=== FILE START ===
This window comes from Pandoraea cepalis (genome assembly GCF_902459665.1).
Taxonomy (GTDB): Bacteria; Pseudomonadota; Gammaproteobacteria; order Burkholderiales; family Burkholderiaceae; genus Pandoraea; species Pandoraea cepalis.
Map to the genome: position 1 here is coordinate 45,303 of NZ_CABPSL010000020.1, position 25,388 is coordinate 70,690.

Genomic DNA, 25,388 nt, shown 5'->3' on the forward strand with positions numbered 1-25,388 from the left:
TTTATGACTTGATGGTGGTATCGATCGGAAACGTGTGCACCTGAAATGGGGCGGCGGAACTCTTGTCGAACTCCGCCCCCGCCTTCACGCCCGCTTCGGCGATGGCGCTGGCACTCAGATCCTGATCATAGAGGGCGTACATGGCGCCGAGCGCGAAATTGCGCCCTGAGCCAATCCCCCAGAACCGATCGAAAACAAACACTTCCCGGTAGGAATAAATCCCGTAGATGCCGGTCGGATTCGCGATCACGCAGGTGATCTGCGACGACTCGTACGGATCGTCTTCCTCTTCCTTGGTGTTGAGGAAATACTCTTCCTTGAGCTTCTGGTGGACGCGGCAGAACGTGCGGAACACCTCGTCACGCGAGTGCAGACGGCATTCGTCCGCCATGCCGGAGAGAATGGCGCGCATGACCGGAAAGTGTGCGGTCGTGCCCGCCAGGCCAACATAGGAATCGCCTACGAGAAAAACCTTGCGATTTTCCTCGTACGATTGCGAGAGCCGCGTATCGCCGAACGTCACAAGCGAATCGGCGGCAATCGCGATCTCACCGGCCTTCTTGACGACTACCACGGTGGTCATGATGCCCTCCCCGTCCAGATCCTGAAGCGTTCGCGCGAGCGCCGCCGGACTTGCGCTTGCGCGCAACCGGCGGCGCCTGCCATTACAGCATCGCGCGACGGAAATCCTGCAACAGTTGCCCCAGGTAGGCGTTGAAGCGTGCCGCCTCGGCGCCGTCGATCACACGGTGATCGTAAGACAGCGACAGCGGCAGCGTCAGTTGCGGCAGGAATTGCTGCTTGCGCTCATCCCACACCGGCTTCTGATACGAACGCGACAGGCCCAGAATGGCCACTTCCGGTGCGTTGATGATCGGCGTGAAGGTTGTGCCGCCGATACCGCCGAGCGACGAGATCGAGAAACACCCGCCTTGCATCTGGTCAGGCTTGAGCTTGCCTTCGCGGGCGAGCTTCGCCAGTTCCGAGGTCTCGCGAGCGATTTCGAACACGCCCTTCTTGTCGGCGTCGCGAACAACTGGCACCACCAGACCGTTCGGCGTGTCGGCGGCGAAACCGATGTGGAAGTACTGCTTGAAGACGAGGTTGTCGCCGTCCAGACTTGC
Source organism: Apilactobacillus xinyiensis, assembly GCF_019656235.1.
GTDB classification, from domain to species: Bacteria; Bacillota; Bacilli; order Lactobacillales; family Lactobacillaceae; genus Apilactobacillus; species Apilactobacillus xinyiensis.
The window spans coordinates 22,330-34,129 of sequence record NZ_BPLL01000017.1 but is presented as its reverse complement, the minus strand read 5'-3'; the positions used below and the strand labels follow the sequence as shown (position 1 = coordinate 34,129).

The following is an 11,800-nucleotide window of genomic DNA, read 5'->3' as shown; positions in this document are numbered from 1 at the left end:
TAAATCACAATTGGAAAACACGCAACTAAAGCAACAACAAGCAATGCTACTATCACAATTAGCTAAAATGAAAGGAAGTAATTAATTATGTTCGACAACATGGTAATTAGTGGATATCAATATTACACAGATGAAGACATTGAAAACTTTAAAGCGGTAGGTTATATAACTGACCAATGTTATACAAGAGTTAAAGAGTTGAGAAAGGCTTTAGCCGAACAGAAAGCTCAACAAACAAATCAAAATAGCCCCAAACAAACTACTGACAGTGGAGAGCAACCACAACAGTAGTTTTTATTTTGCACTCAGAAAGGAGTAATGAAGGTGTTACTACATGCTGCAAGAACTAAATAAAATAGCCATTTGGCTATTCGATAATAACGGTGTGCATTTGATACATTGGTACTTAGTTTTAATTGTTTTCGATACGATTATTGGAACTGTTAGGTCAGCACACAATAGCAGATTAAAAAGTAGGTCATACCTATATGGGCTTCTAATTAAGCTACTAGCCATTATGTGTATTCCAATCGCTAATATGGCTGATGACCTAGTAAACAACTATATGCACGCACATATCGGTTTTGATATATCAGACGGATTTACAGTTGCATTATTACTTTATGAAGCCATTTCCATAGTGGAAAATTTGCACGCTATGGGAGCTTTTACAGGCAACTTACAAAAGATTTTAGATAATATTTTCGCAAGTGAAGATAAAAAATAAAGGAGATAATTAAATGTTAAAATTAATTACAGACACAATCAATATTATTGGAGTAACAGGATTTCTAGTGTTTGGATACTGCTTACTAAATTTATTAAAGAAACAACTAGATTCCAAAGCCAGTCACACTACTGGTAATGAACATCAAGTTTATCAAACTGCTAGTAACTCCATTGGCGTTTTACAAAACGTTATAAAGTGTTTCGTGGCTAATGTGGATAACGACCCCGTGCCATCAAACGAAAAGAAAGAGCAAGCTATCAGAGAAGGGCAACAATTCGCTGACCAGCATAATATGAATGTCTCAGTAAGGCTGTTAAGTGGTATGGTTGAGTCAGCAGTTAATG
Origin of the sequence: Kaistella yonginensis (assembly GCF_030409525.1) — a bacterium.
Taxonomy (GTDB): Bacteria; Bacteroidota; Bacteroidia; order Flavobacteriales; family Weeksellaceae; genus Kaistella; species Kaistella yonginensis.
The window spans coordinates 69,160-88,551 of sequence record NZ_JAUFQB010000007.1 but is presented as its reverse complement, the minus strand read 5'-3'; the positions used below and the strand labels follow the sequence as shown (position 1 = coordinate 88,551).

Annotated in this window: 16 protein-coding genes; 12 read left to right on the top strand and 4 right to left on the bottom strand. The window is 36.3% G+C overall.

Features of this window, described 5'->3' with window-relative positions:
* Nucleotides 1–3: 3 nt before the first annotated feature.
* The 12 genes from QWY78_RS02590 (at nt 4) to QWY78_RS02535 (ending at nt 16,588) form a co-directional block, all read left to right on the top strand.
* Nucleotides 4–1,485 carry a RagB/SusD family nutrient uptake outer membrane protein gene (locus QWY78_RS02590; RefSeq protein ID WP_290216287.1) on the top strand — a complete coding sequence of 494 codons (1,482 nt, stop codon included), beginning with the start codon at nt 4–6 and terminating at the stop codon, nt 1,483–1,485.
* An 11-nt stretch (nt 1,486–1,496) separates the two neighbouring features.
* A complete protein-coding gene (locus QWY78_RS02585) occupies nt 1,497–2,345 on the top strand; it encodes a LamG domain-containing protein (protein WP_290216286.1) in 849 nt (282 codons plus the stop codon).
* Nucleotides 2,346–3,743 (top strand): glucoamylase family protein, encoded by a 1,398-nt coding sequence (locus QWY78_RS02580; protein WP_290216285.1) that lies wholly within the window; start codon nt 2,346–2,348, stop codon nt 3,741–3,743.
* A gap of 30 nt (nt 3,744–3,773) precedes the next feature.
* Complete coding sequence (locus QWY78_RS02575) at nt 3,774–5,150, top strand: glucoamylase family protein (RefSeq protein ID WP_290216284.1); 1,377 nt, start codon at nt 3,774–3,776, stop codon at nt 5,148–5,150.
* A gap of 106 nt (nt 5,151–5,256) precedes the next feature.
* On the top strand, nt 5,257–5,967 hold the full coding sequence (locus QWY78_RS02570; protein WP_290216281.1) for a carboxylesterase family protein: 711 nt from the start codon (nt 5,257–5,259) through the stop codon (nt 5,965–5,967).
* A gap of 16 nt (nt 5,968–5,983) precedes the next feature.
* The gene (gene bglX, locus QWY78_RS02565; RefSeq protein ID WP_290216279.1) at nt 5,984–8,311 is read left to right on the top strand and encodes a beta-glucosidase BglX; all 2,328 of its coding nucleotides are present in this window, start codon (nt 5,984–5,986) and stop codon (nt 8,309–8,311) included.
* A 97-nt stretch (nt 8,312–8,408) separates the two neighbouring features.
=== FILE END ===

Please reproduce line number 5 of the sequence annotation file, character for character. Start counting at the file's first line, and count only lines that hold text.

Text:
TTTATGACTTGATGGTGGTATCGATCGGAAACGTGTGCACCTGAAATGGGGCGGCGGAACTCTTGTCGAACTCCGCCCCCGCCTTCACGCCCGCTTCGGCGATGGCGCTGGCACTCAGATCCTGATCATAGAGGGCGTACATGGCGCCGAGCGCGAAATTGCGCCCTGAGCCAATCCCCCAGAACCGATCGAAAACAAACACTTCCCGGTAGGAATAAATCCCGTAGATGCCGGTCGGATTCGCGATCACGCAGGTGATCTGCGACGACTCGTACGGATCGTCTTCCTCTTCCTTGGTGTTGAGGAAATACTCTTCCTTGAGCTTCTGGTGGACGCGGCAGAACGTGCGGAACACCTCGTCACGCGAGTGCAGACGGCATTCGTCCGCCATGCCGGAGAGAATGGCGCGCATGACCGGAAAGTGTGCGGTCGTGCCCGCCAGGCCAACATAGGAATCGCCTACGAGAAAAACCTTGCGATTTTCCTCGTACGATTGCGAGAGCCGCGTATCGCCGAACGTCACAAGCGAATCGGCGGCAATCGCGATCTCACCGGCCTTCTTGACGACTACCACGGTGGTCATGATGCCCTCCCCGTCCAGATCCTGAAGCGTTCGCGCGAGCGCCGCCGGACTTGCGCTTGCGCGCAACCGGCGGCGCCTGCCATTACAGCATCGCGCGACGGAAATCCTGCAACAGTTGCCCCAGGTAGGCGTTGAAGCGTGCCGCCTCGGCGCCGTCGATCACACGGTGATCGTAAGACAGCGACAGCGGCAGCGTCAGTTGCGGCAGGAATTGCTGCTTGCGCTCATCCCACACCGGCTTCTGATACGAACGCGACAGGCCCAGAATGGCCACTTCCGGTGCGTTGATGATCGGCGTGAAGGTTGTGCCGCCGATACCGCCGAGCGACGAGATCGAGAAACACCCGCCTTGCATCTGGTCAGGCTTGAGCTTGCCTTCGCGGGCGAGCTTCGCCAGTTCCGAGGTCTCGCGAGCGATTTCGAACACGCCCTTCTTGTCGGCGTCGCGAACAACTGGCACCACCAGACCGTTCGGCGTGTCGGCGGCGAAACCGATGTGGAAGTACTGCTTGAAGACGAGGTTGTCGCCGTCCAGACTTGC